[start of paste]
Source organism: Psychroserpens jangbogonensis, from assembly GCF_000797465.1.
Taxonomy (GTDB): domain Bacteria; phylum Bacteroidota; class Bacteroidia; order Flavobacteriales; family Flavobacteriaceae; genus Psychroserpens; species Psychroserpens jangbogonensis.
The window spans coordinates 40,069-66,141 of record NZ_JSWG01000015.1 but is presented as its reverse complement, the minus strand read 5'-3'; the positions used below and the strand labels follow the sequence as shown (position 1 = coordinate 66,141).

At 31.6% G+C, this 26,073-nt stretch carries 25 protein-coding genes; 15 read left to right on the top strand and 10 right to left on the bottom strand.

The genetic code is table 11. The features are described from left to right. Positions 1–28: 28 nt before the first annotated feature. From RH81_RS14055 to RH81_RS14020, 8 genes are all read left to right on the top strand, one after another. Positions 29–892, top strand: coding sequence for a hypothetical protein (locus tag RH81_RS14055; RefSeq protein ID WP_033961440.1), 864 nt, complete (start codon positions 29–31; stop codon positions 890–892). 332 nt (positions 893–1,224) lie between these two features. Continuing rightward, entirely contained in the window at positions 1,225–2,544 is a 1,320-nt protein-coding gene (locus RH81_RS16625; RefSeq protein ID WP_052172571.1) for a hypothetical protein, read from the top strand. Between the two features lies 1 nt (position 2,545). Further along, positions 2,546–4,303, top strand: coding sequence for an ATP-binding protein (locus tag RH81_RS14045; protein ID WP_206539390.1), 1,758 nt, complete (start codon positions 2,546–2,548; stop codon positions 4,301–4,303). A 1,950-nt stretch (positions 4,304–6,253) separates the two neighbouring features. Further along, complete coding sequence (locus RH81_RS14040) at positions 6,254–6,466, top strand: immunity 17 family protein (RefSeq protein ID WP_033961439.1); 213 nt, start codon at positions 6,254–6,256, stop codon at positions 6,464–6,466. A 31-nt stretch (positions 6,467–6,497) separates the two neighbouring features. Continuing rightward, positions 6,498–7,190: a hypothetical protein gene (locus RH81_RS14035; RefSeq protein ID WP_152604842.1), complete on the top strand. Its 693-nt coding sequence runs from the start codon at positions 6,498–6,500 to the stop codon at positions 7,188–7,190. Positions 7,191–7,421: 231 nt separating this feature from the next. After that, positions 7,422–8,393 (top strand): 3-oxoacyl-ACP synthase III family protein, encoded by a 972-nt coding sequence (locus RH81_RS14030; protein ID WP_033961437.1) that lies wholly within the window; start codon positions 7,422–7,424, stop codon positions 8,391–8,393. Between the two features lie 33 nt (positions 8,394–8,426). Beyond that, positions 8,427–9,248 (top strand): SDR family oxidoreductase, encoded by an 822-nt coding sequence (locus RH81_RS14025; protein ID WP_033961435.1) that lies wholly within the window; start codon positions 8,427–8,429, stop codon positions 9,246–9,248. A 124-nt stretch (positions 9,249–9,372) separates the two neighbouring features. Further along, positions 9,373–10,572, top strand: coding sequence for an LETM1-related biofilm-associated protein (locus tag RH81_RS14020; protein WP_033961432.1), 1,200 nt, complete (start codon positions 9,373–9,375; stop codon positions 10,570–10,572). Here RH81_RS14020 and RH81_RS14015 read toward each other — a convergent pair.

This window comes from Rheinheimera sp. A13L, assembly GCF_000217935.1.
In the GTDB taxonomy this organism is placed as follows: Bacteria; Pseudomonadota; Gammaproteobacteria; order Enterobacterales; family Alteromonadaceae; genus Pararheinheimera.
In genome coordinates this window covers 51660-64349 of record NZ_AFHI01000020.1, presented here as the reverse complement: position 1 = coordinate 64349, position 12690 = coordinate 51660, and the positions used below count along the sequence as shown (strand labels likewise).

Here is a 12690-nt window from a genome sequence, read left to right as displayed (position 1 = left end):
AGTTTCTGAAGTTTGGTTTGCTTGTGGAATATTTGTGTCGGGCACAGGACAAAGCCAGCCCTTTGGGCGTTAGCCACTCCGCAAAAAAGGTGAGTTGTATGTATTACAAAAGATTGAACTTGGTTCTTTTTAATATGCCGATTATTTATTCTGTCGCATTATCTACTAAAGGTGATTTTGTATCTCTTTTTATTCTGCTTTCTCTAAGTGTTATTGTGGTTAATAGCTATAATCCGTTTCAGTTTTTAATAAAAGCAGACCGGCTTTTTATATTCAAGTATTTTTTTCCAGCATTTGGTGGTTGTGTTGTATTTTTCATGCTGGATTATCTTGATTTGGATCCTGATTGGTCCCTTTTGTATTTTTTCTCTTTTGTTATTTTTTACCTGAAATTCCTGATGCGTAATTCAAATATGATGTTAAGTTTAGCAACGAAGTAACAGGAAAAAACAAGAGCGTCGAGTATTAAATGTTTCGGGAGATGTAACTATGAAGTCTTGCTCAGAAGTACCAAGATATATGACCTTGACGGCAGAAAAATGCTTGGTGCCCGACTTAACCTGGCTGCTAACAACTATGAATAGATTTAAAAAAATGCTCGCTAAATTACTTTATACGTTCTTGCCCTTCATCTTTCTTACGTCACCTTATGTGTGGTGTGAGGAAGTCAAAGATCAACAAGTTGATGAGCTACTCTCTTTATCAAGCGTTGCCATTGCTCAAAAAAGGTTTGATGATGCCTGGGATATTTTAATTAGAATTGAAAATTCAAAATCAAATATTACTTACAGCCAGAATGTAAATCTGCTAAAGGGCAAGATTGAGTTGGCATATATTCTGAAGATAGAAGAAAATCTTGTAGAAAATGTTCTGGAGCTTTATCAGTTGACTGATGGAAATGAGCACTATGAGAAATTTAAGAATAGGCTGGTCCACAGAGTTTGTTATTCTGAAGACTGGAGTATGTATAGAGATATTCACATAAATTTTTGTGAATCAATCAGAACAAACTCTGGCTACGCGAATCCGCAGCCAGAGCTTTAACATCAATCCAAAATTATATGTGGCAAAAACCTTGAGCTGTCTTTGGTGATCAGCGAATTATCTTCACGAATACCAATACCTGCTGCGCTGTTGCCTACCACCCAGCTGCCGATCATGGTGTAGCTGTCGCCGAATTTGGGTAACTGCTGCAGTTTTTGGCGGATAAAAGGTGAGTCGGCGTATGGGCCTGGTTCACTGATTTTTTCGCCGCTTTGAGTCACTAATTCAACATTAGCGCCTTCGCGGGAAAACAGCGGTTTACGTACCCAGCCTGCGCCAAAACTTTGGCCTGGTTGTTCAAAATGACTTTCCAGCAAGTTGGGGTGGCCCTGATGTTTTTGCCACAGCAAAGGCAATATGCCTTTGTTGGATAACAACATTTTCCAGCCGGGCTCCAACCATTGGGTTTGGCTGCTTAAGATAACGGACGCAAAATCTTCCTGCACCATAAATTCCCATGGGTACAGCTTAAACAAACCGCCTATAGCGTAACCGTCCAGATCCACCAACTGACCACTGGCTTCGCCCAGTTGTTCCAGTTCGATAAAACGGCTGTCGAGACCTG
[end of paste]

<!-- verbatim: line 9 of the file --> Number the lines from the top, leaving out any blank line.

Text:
Here is a 12690-nt window from a genome sequence, read left to right as displayed (position 1 = left end):